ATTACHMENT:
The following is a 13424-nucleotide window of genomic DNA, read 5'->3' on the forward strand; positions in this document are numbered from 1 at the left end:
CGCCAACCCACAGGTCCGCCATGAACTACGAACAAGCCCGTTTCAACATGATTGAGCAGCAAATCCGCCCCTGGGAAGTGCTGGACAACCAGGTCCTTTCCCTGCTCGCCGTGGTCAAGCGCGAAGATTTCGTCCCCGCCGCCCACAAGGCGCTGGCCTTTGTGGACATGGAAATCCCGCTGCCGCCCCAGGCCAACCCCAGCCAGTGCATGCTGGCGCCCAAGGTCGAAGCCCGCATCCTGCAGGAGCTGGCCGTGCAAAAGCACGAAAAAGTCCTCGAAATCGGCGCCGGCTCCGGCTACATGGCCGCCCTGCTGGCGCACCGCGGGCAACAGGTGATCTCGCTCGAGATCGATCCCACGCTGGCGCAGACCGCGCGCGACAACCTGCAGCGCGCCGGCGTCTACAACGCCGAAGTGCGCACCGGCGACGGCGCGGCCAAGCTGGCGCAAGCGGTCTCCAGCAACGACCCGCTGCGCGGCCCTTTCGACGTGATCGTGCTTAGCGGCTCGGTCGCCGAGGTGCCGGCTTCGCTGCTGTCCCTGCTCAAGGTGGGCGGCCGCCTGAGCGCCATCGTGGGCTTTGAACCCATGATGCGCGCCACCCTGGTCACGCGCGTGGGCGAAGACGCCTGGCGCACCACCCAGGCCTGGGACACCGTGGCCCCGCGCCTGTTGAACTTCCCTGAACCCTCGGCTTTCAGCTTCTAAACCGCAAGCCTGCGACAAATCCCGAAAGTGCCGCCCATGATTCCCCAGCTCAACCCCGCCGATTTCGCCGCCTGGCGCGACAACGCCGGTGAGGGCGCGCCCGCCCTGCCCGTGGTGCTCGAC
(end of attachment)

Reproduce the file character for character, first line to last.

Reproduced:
The following is a 13424-nucleotide window of genomic DNA, read 5'->3' on the forward strand; positions in this document are numbered from 1 at the left end:
CGCCAACCCACAGGTCCGCCATGAACTACGAACAAGCCCGTTTCAACATGATTGAGCAGCAAATCCGCCCCTGGGAAGTGCTGGACAACCAGGTCCTTTCCCTGCTCGCCGTGGTCAAGCGCGAAGATTTCGTCCCCGCCGCCCACAAGGCGCTGGCCTTTGTGGACATGGAAATCCCGCTGCCGCCCCAGGCCAACCCCAGCCAGTGCATGCTGGCGCCCAAGGTCGAAGCCCGCATCCTGCAGGAGCTGGCCGTGCAAAAGCACGAAAAAGTCCTCGAAATCGGCGCCGGCTCCGGCTACATGGCCGCCCTGCTGGCGCACCGCGGGCAACAGGTGATCTCGCTCGAGATCGATCCCACGCTGGCGCAGACCGCGCGCGACAACCTGCAGCGCGCCGGCGTCTACAACGCCGAAGTGCGCACCGGCGACGGCGCGGCCAAGCTGGCGCAAGCGGTCTCCAGCAACGACCCGCTGCGCGGCCCTTTCGACGTGATCGTGCTTAGCGGCTCGGTCGCCGAGGTGCCGGCTTCGCTGCTGTCCCTGCTCAAGGTGGGCGGCCGCCTGAGCGCCATCGTGGGCTTTGAACCCATGATGCGCGCCACCCTGGTCACGCGCGTGGGCGAAGACGCCTGGCGCACCACCCAGGCCTGGGACACCGTGGCCCCGCGCCTGTTGAACTTCCCTGAACCCTCGGCTTTCAGCTTCTAAACCGCAAGCCTGCGACAAATCCCGAAAGTGCCGCCCATGATTCCCCAGCTCAACCCCGCCGATTTCGCCGCCTGGCGCGACAACGCCGGTGAGGGCGCGCCCGCCCTGCCCGTGGTGCTCGAC